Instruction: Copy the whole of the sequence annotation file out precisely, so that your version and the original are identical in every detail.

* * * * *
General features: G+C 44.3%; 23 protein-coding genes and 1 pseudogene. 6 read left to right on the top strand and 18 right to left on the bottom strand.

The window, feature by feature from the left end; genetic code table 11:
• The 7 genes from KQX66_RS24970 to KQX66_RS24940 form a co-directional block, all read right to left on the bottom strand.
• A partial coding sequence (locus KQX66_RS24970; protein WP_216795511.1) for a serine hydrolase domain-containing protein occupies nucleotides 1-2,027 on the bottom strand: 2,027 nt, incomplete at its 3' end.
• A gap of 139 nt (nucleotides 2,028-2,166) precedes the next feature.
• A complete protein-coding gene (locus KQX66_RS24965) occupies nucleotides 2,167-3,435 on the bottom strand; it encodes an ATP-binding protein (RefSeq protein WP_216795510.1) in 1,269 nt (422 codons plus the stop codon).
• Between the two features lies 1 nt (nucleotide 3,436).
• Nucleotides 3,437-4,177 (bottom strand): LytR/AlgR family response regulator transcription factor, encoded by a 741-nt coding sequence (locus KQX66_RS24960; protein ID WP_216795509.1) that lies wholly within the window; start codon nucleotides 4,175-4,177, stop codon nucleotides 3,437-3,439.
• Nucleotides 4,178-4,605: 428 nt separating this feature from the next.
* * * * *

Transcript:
General features: G+C 44.3%; 23 protein-coding genes and 1 pseudogene. 6 read left to right on the top strand and 18 right to left on the bottom strand.

The window, feature by feature from the left end; genetic code table 11:
• The 7 genes from KQX66_RS24970 to KQX66_RS24940 form a co-directional block, all read right to left on the bottom strand.
• A partial coding sequence (locus KQX66_RS24970; protein WP_216795511.1) for a serine hydrolase domain-containing protein occupies nucleotides 1-2,027 on the bottom strand: 2,027 nt, incomplete at its 3' end.
• A gap of 139 nt (nucleotides 2,028-2,166) precedes the next feature.
• A complete protein-coding gene (locus KQX66_RS24965) occupies nucleotides 2,167-3,435 on the bottom strand; it encodes an ATP-binding protein (RefSeq protein WP_216795510.1) in 1,269 nt (422 codons plus the stop codon).
• Between the two features lies 1 nt (nucleotide 3,436).
• Nucleotides 3,437-4,177 (bottom strand): LytR/AlgR family response regulator transcription factor, encoded by a 741-nt coding sequence (locus KQX66_RS24960; protein ID WP_216795509.1) that lies wholly within the window; start codon nucleotides 4,175-4,177, stop codon nucleotides 3,437-3,439.
• Nucleotides 4,178-4,605: 428 nt separating this feature from the next.